CIO Middle East: One of the biggest projects will be to implement NPHIES platform connections to all healthcare insurers and healthcare providers. Could you give us more details about this?
Nesreen Elofi: NPHIES is an abbreviation taken from the National Platform for Health and Insurance Exchange Services, which is the unified electronic services platform launched by the Cooperative Health Insurance Council (CCHI) and the National Center for Health Information (NHIC) to transform the health care sector in the Kingdom of Saudi Arabia, to enhance the level and quality of health services. It includes two main components: the insurance services and the clinical services (including unified health records).
Of course, because NPHIES is impacting the healthcare system in Saudi, CCHI took extra measures to work with IT providers operating on our platform.
This platform consists of multiple layers. The first layer is API management and this is connected directly to the healthcare entities; the second one is the core solution that is responsible for validation and saving the data; the last layer is the database — it serves the businesses that eventually will serve the consumer (G2B2C) and it’s an Oracle database.
CIO Middle East: You mention the different solutions you have been implementing recently — how did those tools help you during the COVID-19 pandemic?
Nesreen Elofi: One of the solutions we implemented was onboarding IT companies — certifying their solutions for smooth integration, which will save costs and expedite the integration with our projects. Also, we created a ‘community portal’ which includes all the inquiries (administration, training, user manual, Q&A, implementations plan, etc.) that can be used, either for self-onboarding or as a support during the company onboarding journey.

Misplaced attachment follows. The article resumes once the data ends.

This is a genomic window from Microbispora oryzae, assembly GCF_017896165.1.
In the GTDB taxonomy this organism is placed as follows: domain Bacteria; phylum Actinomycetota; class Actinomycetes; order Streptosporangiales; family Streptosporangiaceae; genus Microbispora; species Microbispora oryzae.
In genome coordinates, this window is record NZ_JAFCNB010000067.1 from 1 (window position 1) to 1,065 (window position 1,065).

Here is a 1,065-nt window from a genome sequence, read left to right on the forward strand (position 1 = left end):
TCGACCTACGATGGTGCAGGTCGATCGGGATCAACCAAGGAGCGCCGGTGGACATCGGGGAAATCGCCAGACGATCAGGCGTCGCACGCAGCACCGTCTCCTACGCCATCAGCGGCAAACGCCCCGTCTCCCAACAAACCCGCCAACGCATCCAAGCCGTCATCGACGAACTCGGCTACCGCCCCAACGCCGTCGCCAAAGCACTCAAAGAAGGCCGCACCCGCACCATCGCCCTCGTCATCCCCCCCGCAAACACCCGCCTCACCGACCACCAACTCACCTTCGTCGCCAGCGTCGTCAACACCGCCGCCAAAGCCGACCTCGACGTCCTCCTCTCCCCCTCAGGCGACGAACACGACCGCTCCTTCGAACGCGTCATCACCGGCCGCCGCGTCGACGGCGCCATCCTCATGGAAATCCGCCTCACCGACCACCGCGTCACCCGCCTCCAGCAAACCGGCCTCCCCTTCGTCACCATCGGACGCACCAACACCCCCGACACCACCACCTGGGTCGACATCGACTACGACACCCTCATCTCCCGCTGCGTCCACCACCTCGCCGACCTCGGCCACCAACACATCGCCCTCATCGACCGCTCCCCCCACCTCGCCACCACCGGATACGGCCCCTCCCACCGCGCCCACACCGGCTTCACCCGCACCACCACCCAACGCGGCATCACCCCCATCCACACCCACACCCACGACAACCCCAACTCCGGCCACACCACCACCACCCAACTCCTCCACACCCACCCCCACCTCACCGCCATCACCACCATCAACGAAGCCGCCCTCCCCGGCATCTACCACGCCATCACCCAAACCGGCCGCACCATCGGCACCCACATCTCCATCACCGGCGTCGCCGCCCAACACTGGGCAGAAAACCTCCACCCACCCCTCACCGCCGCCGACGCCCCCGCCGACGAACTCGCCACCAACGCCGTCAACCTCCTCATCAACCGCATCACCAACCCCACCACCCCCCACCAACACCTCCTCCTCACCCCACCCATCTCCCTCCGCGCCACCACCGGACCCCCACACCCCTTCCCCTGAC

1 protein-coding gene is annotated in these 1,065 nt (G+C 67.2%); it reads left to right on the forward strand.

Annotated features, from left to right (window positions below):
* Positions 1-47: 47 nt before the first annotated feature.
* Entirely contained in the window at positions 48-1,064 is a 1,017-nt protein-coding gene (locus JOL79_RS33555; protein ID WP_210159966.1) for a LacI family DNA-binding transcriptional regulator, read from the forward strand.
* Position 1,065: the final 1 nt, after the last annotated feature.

CIO Middle East: If you could implement any innovation within the hospital that could make a difference what would it be?
Nesreen Elofi: The world is changing and having an AI system in healthcare facilities is a must. Therefore, I would recommend having a central healthcare system to digitize, automate and optimize the services. Also, preventive intervention can ensure the sustainability of our health services in the future.
CIO Middle East: On another note, how would you encourage women to study a technology career? What do you think companies should do in order to empower women in IT?
Nesreen Elofi: A career in technology in the market nowadays is no longer applicable to programming only. It now encompasses both operational and managerial positions ranging from cybersecurity to user-centered design. Therefore, women will have so many opportunities to find a job when they are done studying and job hunting.
Companies can empower women in IT by supporting their professional development with mentorship, coaching, and sponsoring them into external activities and workshops that will help promote them into diverse positions of leadership within several sections of the company’s IT department. Moreover, they can offer flexible work environments to help women balance navigating their professional and personal lives.